But man! I never would have parked there if I had KNOWN! I am not actively campaigning for Biggest Wad in the Universe!
It ALSO would have been nice to know that there are no bills or invoices or whatever. I seriously feel like an absolute idiot telling you this, because maybe this is The Way of the World and I have just been sheltered or something? But I thought that if you render a service, you BILL the client for it. If not for the client’s benefit, but for your own record-keeping purposes. But this daycare just expects you to pay every week. Which, OF COURSE. Of course they expect to be paid! That’s not my issue here! I am not one to shirk my financial obligations! I AM NOT A SHIRKER! But I was just going along, thinking, I wonder if they will send out the bill monthly or whatever, I mean, we paid our first week up front before the week started, and there was a deposit to hold the baby’s spot, but whatever, I was waiting for a bill.
But instead, I got a phone call at work – and yes, of course, if you are trying to collect money from your delinquent clients, you WOULD call them at work! I get that! – and I thought it was an emergency with my baby and I had about thirty seconds of my heart just up and leaving the building while I shouted “Hello! Hello! What’s wrong?!” into my phone, before the administrative person said, “Yeah, jerk lady, you need to pay us.” I’m paraphrasing. And you know what? It is TOTALLY REASONABLE to think I’m a jerk if I don’t pay you! But man, I wish I had KNOWN that there was no billing. (Now we are set up to make online payments, which I foisted off on my husband, so that’s good and everyone is getting paid. Stop shaking your head at me.) (Interesting note: The only credit card the online payment accepts? Discover.)
But here’s the rest of the “getting used to it” that I’m wishing came with instructions.
It’s the whole drop off process. When I first went back to work, I would take the baby in without her car seat, because it was warm and I was the one picking her up (so the car seat could stay in my car the whole day) and I really relished those extra snuggles on the way in the door. So I would go in, hand over her bottles, and just kind of stand there until one of the caretakers took her from me.
But then one day I happened to get there at the same time as another parent, and he brought his kid in INSIDE the car seat, and put the car seat – kid inside – on the floor near the toy chest, and said something like, “Is this a good place to leave him?” And the caretaker said yes, and the father left, and the kid stayed there.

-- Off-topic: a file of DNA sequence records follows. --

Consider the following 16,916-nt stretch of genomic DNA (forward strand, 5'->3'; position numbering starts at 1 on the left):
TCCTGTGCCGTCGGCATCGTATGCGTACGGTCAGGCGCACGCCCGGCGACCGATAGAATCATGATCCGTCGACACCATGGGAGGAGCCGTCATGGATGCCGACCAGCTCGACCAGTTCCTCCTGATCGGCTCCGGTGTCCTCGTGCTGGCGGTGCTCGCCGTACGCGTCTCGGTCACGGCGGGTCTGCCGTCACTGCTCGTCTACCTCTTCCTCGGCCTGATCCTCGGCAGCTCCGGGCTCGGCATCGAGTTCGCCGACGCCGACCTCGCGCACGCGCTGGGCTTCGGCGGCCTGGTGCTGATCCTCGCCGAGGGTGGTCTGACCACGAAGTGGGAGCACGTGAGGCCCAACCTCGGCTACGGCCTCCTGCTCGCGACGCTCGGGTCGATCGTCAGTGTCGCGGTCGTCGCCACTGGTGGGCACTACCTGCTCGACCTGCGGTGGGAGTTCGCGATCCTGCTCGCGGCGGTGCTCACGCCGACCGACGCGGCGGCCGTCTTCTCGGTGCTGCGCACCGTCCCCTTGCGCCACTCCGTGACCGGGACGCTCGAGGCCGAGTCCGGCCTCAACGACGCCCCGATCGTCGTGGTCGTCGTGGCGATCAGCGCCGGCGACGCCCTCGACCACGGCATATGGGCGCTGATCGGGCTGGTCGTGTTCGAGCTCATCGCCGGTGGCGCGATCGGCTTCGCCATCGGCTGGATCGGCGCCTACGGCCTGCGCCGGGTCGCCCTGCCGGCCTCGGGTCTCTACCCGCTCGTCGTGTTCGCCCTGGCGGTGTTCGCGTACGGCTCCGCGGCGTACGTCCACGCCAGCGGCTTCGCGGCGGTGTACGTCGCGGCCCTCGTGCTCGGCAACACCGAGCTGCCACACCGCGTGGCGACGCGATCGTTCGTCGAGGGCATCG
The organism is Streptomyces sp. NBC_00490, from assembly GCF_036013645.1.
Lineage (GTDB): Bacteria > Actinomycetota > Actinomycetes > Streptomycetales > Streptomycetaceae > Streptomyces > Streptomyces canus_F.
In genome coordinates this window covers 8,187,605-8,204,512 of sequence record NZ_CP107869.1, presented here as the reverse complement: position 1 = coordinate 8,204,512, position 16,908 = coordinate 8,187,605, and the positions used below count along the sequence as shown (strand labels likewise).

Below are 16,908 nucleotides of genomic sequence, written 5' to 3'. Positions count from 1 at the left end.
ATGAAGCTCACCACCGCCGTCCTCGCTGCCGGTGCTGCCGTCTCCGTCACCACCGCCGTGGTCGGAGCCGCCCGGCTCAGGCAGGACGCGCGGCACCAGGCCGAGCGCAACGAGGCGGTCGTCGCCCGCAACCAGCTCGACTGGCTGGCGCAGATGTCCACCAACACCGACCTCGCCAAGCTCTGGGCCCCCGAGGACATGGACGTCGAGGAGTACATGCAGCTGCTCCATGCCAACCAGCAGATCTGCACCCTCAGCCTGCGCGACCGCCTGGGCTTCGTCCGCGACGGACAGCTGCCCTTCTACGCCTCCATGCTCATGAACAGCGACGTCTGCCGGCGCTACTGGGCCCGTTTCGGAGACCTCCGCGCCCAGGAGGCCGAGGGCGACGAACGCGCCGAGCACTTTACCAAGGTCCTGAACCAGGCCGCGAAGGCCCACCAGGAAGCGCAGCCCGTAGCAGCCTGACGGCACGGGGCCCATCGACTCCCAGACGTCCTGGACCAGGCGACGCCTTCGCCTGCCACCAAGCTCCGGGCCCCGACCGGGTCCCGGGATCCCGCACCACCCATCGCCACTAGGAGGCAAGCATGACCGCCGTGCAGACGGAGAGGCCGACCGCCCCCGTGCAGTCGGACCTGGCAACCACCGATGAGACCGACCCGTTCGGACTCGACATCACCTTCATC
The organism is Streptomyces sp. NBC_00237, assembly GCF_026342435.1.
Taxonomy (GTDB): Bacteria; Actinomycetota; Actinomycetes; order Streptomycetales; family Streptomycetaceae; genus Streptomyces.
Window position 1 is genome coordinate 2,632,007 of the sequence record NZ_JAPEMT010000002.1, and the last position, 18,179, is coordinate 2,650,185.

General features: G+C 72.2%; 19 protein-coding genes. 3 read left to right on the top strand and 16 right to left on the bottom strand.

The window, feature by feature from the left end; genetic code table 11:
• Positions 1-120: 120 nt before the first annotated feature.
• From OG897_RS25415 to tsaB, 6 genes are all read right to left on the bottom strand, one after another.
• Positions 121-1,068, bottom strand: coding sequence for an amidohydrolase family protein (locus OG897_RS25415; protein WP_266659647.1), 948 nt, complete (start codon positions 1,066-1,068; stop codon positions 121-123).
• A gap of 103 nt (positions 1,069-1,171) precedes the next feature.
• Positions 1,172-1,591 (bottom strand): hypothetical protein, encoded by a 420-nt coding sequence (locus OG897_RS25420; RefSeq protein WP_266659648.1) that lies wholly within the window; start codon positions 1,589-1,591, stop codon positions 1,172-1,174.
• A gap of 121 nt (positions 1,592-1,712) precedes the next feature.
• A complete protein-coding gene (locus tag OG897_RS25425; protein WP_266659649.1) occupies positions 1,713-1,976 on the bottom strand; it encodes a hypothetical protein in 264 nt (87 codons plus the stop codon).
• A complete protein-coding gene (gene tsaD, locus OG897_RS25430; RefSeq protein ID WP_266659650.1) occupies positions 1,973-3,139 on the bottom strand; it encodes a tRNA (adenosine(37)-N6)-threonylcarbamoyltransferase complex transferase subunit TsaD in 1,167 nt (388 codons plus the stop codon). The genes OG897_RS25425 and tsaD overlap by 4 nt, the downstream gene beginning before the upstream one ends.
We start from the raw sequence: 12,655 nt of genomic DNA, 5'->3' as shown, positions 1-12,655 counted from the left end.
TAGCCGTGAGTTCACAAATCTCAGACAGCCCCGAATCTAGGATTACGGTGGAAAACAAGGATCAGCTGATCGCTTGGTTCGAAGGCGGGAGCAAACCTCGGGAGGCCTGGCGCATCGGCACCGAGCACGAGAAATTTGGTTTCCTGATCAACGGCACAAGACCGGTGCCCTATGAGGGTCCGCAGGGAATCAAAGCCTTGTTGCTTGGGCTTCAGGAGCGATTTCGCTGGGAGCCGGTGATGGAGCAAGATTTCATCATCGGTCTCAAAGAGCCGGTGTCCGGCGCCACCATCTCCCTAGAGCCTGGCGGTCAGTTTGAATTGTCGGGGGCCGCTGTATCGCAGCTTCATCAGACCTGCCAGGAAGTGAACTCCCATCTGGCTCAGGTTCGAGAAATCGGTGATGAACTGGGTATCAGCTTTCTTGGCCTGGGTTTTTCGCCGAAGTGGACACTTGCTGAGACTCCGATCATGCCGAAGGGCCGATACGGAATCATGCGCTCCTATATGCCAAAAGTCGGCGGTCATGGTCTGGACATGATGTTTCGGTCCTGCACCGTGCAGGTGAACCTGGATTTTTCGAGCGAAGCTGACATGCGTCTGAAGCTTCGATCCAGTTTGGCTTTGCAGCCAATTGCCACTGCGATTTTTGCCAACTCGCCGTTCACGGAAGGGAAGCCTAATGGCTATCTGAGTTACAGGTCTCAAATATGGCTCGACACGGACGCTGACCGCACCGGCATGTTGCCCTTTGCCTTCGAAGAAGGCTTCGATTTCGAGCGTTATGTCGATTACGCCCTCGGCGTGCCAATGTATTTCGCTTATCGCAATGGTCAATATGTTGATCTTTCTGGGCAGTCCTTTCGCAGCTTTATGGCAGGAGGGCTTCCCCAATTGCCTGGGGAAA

So… Is THAT the preferred way to do drop off? To just…leave the kid somewhere so that the caretakers can keep feeding other kids breakfast or changing diapers or whatever?
Since then, I have been bringing the baby into daycare in her car seat, and then taking her out (snuggles), and then putting her in her crib. But… I don’t know if THAT’S the preferred thing to do either! And of course, I have the added anxiety of wondering how long she stays in the crib, staring at the ceiling, wondering why her mother has abandoned her.
But I wish the caretakers had said, Day One, “This is what you do.”
(By the way, I have asked questions of the caretakers. But they do this very unhelpful thing where they say, “Oh don’t worry about it! You do whatever you want!” Which is nice – I mean, I think they are trying to make it easy on ME, which is kind and appreciated. But it is not HELPFUL in understanding what I really should be doing.)
I wish I’d known that the daycare’s primary means of communicating with the parents is via a bulletin board. (Which hangs above a sign-in/sign-out binder that I ALSO didn’t know about until, oh Week 3, at which point I found out that my baby didn’t even have a sheet in the binder, so it’s not like I could have been filling it out ANYWAY.) Because that bulletin board is how I discovered, on a Wednesday, that the daycare was closed the following Monday for an in-service day or something. Luckily, my mother-in-law was able to watch the baby all day that Monday, which was the beginning of my first full week back at work, and so it would have been bad form to take a sick day or whatever.